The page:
Facing both public pressure and unrest from within its own company, Google will not renew its contract to help build artificial intelligence tools for the military, according to a report by Gizmodo's Kate Conger.
On Wednesday (30 May), The New York Times reported that Google is working on a set of guidelines aimed at managing decisions relating to defence and intelligence contracts.
According to BuzzFeed, the current contracts run until March 2019 and sees Google use machine learning to analyze drone footage and identify objects. One September thread between Fei-Fei Li, chief scientist at Google Cloud, noted that Project Maven was expected to generate $15 million in revenue for the company over 18 months and as much as $250 million in the coming years.
Project Maven is an artificial intelligence program created to use data captured by government drones to identify and track objects viewed on surveillance footage.
4,000 Google employees signed a petition demanding "a clear policy stating that neither Google nor its contractors will ever build warfare technology".
A Google representative declined to comment on the report.
"Not being able to tap into the vast talent at Google to help DoD employ AI in ethical and moral ways is very sad for our society and country", he added. Chagrined staff also were reported to have left Google over the issue.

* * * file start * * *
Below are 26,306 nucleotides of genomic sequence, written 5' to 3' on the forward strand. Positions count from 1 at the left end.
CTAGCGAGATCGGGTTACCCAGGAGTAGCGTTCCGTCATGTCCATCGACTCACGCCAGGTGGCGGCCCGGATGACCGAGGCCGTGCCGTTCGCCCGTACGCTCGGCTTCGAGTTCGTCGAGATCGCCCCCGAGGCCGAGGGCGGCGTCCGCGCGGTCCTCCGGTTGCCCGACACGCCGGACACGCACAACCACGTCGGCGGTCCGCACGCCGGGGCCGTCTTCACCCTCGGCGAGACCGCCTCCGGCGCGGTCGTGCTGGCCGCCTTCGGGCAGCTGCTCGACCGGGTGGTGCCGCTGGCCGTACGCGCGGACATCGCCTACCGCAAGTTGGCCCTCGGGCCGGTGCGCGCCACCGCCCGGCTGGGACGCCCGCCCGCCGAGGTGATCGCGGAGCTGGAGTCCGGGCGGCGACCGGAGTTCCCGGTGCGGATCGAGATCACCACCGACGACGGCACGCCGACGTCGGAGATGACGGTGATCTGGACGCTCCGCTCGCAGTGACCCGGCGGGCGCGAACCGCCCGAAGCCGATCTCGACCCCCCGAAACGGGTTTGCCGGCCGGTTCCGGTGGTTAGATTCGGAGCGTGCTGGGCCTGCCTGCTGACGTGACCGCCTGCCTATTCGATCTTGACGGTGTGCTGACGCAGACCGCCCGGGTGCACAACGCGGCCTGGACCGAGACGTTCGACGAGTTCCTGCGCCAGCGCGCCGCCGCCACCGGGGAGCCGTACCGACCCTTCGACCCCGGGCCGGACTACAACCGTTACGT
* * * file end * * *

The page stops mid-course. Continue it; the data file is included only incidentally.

Project Maven has sparked an intense debate within the company about Google's corporate ethics.
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But Google didn't have it-so it had to rely on other geospatial imagery for its early work on Project Maven.
The digital advertising and search giant, which holds "Do the right thing" as its motto and hauled in $110 billion in revenue a year ago, had sought to use "Project Maven" as a "golden opportunity" and stepping stone to lucrative military contracts, the report said.
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About a dozen Google employees have quit over Maven.
The emails also revealed that Silicon Valley heavyweights including IBM, Amazon, and Microsoft were in the running for AI Defense Department contracts, and that Project Maven was "directly related" to a government cloud computing contract worth billions of dollars.
"We value all of our relationships with academic institutions and commercial companies involved with Project Maven", Harris said.
Google's artificial intelligence would bring "an exquisite capability" for "near-real time analysis", the email said.